File photo.

Don’t put unnecessary pressure on grocery supplies amidst COVID-19: Mayor Gerry Thiessen

Vanderhoof mayor in self-isolation since he returned from a family trip to the Dominican Republic.

Vanderhoof Mayor Gerry Thiessen is self-isolating and practicing social distancing amidst COVID-19, as he came back from a family trip to the Dominican Republic.

Thiessen said he returned from the Caribbean country on March 11, and on Thursday evening, he saw news stating that anyone who has travelled internationally should self-isolate. Neither the mayor or his wife have the virus.

“As a community, we need to be very careful so be it with hygiene, washing our hands, staying away from large gatherings as well as social distancing,” the mayor said.

As these are unprecedented times, the community will make decisions on a day-to-day basis as new information becomes available, Thiessen said.

“We will get through this crisis but we want to make sure we don’t put unnecessary stress on our health care and grocery supplies.”

“This is not a time for panic, but rather a time to make good wise healthy decisions,” he added.

READ MORE: ‘I’m profoundly disappointed,’ Horgan says of COVID-19 panic buying

Vanderhoof is no different when it comes to stockpiling toilet paper amidst COVID-19.

The Omineca Express reached out to both Jim’s Independent and Four Rivers Co-op to understand whether they had high sale volumes for toilet paper in the past few weeks since the virus broke out.

Jim’s Independent owner Jim Mackie said he doesn’t want to restrict people from buying toilet paper, but may have to do so because of the high sale volume. Mackie said his suppliers, Loblaws, have told everyone that there is a shortage due to the high demand since COVID-19 broke out.

Renee Dick, marketing co-ordinator for Four Rivers Co-op told the Omineca Express Wednesday, March 11, that their grocery store does have toilet paper available however their supplies are ‘fairly low at this time.”

She said the store was expecting to receive supplies of toilet paper, however their supplies are ‘disappearing quickly’.

“With fears around COVID-19, we were expecting more people to stock up on non-perishable food items instead of toilet paper,” Dick said, noting the store is working with their supplier on deliveries, but can’t provide any guarantee as to what supplies will be available at this time.

Additionally, RX drug mart I.D.A in Vanderhoof has put a restriction for toilet paper and paper towels, including hand sanitizers and gloves. Customers can buy two per household, per day.

READ MORE: Two COVID-19 patients in self-isolation at home in Northern Health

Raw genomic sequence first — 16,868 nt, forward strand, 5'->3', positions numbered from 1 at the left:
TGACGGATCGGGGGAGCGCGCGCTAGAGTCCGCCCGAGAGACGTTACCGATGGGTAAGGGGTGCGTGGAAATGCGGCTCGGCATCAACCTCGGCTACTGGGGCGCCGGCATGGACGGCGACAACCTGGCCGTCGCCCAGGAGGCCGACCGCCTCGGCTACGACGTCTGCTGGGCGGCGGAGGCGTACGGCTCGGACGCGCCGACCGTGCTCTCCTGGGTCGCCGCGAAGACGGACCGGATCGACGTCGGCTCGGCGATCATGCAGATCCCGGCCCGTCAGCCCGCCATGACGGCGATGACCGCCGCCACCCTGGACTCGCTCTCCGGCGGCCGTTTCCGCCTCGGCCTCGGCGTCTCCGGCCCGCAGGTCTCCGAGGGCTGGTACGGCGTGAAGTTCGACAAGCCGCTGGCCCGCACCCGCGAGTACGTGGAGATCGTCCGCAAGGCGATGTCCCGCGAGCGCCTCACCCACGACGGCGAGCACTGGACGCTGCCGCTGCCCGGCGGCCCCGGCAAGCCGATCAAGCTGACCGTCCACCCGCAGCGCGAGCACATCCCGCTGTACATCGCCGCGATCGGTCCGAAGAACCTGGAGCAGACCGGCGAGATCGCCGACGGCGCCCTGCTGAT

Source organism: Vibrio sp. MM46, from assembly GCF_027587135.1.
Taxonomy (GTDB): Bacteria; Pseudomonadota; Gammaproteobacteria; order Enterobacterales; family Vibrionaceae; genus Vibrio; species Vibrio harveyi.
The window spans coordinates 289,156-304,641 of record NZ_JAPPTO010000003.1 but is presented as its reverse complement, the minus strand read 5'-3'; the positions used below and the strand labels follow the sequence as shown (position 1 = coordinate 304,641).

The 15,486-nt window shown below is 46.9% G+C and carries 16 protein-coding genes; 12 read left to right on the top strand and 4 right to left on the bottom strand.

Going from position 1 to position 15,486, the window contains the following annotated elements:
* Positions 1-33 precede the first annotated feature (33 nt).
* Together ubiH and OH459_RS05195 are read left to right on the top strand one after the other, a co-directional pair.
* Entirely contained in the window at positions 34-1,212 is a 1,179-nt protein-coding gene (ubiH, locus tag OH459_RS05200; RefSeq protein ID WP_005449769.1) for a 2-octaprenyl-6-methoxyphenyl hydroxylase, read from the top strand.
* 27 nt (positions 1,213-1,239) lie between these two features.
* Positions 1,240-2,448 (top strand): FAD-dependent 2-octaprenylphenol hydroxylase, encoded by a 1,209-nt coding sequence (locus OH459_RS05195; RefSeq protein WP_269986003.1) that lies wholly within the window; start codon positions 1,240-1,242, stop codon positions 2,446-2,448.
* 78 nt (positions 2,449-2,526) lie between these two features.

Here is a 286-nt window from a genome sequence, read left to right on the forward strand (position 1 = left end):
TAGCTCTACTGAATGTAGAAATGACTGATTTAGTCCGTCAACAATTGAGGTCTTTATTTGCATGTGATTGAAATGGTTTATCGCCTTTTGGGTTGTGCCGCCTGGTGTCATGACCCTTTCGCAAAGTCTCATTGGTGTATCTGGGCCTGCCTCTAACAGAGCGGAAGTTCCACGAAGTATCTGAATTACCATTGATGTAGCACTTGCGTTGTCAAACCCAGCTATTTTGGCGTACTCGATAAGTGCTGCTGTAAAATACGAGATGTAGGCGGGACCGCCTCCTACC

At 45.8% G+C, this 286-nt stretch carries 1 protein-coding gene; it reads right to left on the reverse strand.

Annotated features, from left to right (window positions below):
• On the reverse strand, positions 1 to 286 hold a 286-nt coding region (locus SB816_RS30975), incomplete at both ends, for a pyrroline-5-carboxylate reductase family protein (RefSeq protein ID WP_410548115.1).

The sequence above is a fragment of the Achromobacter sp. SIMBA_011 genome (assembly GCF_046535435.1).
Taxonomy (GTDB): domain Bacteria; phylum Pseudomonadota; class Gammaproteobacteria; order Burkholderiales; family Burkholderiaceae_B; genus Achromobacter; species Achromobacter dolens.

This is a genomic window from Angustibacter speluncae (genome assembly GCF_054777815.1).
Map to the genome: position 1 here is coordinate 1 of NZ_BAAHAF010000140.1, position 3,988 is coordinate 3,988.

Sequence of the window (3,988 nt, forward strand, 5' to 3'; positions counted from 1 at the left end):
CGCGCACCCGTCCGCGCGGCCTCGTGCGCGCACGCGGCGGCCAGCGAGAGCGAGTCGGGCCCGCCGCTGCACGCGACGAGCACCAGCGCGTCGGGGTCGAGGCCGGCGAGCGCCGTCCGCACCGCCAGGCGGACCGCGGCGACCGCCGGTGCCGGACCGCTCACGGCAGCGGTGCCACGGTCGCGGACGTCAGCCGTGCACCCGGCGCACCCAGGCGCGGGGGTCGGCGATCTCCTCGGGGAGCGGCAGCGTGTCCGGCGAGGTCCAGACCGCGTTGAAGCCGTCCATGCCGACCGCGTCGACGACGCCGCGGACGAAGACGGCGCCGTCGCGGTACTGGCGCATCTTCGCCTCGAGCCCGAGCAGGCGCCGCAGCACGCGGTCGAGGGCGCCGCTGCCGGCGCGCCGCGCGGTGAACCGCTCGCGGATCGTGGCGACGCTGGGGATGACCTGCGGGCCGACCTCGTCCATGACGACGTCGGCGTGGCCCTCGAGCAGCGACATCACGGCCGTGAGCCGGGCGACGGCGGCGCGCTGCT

Thiessen said Vanderhoof as a community is known for taking care of fellow neighbours. “But when people start to hoard or stockpile necessities that someone else could need, that would be extremely sad.”

He added that, “we will go through this tough time and in the end we want to be known as a community that cares about others and did not take advantage of others.”

Meanwhile, a marketing professor from UNBC says an academic explanation to why people are stockpiling toilet paper can be explained as herd behavior or the band wagon effect, amongst other reasons.

“Simply because other people are doing something, adopting products, service, opinion or attitude, we jump on board, regardless of whether we understand the phenomenon,” said Xin Ge, associated professor for marketing at UNBC.

As toilet paper is not perishable, from the consumers point of view it can last forever, Ge added.

“People get panicked. And this panic is contagious. And this is a clear market signal. When people see the entire shelf space empty, it extradites panic. Then it pushes everyone to jump on board, which makes the situation worse,” she told the Omineca Express.

Premier Horgan announced Friday that he was ‘profoundly disappointed’ with people who were stockpiling toilet paper, hand sanitizer, face masks and other goods amid the growing COVID-19 pandemic.

“I’m profoundly disappointed with people buying and hoarding, then re-selling online. I think that’s just offensive and most people would bristle on that,” Horgan said during a news conference.

“Let’s be thoughtful and reflect on the consequences of people buying everything. What does that mean for the next person in line that needs that product?”

With files from Ashley Wadhwani.


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